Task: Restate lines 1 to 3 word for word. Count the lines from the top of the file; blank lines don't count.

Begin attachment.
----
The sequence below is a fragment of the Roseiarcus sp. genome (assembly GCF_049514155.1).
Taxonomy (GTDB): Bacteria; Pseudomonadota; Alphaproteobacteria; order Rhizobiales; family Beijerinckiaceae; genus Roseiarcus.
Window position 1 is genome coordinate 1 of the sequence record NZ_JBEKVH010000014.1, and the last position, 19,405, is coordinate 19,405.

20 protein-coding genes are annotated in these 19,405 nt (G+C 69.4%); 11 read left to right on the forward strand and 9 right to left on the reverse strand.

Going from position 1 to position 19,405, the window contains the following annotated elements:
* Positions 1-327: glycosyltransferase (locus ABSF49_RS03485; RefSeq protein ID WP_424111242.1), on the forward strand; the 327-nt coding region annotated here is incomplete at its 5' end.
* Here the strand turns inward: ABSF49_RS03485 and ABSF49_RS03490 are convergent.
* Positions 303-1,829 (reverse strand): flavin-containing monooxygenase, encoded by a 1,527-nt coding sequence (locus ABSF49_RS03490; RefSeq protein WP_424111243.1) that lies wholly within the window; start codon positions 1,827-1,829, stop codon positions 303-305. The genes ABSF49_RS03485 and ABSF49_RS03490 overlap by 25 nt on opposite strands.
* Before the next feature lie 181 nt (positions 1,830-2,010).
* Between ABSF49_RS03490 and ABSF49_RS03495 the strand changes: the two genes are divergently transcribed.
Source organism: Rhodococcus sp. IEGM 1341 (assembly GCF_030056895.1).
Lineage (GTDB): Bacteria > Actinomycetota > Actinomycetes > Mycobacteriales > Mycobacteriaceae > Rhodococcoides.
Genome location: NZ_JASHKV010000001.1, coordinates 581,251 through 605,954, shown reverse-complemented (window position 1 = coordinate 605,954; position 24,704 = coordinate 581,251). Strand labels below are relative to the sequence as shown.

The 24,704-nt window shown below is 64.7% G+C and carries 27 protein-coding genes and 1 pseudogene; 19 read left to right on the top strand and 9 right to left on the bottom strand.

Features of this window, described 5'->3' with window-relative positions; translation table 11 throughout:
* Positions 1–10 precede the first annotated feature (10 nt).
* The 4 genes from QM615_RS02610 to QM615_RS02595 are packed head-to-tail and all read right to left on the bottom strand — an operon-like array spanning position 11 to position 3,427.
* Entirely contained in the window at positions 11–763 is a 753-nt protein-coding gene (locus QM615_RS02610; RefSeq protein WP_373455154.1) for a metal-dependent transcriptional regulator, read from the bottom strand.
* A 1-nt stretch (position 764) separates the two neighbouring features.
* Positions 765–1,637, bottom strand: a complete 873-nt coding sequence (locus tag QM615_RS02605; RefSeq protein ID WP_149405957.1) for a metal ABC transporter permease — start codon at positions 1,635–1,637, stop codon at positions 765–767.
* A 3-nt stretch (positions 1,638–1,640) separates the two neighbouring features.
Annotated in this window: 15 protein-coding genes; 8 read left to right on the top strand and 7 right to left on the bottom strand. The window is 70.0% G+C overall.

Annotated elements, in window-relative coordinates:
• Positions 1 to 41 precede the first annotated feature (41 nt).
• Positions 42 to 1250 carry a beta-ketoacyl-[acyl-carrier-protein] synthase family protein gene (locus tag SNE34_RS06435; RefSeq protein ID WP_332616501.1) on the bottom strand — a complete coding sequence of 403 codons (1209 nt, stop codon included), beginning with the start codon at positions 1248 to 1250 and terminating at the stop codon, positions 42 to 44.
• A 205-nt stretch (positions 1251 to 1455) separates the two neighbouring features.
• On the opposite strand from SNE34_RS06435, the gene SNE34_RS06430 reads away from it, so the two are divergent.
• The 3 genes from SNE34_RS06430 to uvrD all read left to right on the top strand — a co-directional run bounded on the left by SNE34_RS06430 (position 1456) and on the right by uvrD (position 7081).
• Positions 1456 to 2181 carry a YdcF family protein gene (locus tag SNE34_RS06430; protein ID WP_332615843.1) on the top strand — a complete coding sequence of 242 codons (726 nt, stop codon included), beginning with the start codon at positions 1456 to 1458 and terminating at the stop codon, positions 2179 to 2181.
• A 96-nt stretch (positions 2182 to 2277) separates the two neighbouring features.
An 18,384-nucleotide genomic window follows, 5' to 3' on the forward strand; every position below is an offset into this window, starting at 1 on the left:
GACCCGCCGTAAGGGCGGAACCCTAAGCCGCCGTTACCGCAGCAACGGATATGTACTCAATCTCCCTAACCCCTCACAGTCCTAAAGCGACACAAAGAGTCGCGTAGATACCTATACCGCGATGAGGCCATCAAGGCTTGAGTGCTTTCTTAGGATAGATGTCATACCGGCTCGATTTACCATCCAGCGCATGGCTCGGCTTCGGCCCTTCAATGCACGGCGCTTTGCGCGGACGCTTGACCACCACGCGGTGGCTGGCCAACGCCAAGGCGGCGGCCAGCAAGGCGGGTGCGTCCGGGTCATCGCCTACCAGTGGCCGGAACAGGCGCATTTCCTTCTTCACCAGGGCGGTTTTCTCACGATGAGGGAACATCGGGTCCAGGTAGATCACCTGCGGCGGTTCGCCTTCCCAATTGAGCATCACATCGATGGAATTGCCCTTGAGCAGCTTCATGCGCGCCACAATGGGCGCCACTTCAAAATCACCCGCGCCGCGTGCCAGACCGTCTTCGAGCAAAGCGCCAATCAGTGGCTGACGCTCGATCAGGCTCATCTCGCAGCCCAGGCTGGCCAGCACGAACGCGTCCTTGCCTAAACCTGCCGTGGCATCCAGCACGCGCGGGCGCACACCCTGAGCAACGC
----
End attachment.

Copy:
The sequence below is a fragment of the Roseiarcus sp. genome (assembly GCF_049514155.1).
Taxonomy (GTDB): Bacteria; Pseudomonadota; Alphaproteobacteria; order Rhizobiales; family Beijerinckiaceae; genus Roseiarcus.
Window position 1 is genome coordinate 1 of the sequence record NZ_JBEKVH010000014.1, and the last position, 19,405, is coordinate 19,405.